Divorced Israeli Dads Barred From Hosting Visiting U.S. Pupils

The Pressman Academy of Los Angeles demands its students stay only with mothers while participating in an exchange program.

The first day of school in Pisgat Ze'ev, August 31, 2016.
Emil Salman

The parents of pupils at a Tel Aviv elementary school were surprised to discover a rule for hosting students from the Pressman Academy of Los Angeles who are taking part in an exchange program - that in cases of divorced households, the guests may only stay at the homes of the Israeli students’ mothers.

In the latest leg of the exchange program, which has existed for 20 years, a few dozen students from Los Angeles are scheduled to visit the Magen elementary school for 10 days at the end of April.

A divorced father whose child is enrolled in the Tel Aviv school said he was told the rule was made at the request of the visiting school. When he asked whether the school would agree to exclude other groups of people, such as single mothers, the reply was: “Of course not.” According to the father, the measure “is an inappropriate act, not educational, unfair and mostly saddening and outrageous.”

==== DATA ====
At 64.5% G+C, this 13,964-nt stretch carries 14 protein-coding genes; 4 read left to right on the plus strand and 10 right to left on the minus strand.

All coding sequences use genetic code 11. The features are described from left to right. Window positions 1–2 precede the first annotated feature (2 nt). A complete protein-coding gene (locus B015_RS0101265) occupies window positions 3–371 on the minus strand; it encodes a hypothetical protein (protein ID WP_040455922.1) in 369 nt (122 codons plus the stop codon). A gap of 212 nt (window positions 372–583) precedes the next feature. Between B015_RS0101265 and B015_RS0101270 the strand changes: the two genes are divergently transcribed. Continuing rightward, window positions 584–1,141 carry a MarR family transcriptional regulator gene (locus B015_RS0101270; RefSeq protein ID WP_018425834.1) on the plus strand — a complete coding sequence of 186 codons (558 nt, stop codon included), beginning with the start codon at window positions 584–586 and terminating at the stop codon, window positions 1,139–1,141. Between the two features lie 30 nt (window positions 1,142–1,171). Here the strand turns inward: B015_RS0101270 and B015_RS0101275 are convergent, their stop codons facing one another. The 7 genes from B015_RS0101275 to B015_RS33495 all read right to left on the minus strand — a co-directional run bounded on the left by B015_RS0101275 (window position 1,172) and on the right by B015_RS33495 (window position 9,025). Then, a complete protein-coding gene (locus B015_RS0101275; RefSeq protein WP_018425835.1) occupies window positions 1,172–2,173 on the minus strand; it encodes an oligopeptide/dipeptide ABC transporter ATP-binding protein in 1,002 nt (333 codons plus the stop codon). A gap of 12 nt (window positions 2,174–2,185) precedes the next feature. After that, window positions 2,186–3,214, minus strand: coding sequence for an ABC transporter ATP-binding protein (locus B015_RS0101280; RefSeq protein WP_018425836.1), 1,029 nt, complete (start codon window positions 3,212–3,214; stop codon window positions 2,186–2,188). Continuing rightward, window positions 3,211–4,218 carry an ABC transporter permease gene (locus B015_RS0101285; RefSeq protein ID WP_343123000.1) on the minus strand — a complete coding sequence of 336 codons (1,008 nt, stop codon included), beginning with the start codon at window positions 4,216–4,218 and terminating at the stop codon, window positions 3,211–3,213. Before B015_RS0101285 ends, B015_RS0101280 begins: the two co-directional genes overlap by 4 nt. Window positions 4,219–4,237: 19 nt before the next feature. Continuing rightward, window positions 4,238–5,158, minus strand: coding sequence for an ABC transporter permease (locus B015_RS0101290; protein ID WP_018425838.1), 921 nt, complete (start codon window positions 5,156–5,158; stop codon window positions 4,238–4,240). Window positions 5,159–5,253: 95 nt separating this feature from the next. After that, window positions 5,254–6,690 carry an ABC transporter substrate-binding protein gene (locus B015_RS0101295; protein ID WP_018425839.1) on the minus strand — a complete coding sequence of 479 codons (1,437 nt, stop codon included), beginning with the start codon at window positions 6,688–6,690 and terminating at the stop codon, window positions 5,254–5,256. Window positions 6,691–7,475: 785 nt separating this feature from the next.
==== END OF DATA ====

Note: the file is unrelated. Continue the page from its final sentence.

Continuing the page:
The Tel Aviv municipality said the purpose of the rule  was to avoid making a visiting child have to split their time between two houses.

A mother who objected to the decision said the measure has been in place for a number of years. She criticized another rule that requires a parent to be home at the end of the school day to meet the children and to take them out for further “experiences.” She said this requirement excluded working mothers and that at least one family had been excluded from the program for this reason. Another child was not allowed to host anyone because his parents smoke, she said. 

“It is not our school that requested this, but our school is cooperating with it. A child whose parents are divorced is punished twice, once because his parents divorced and the second time because it seems he will not be able to host,” she said.

The municipality said it was aware of the “sensitivity” of the L.A. school’s  request and was seeking a specific solution in every case. Hosting the child in the mother’s home however, “does not prevent the father from being a full partner in the activities,” the city said, adding that so far, it had not received any complaints from fathers.

The school said it was working toward an appropriate solution.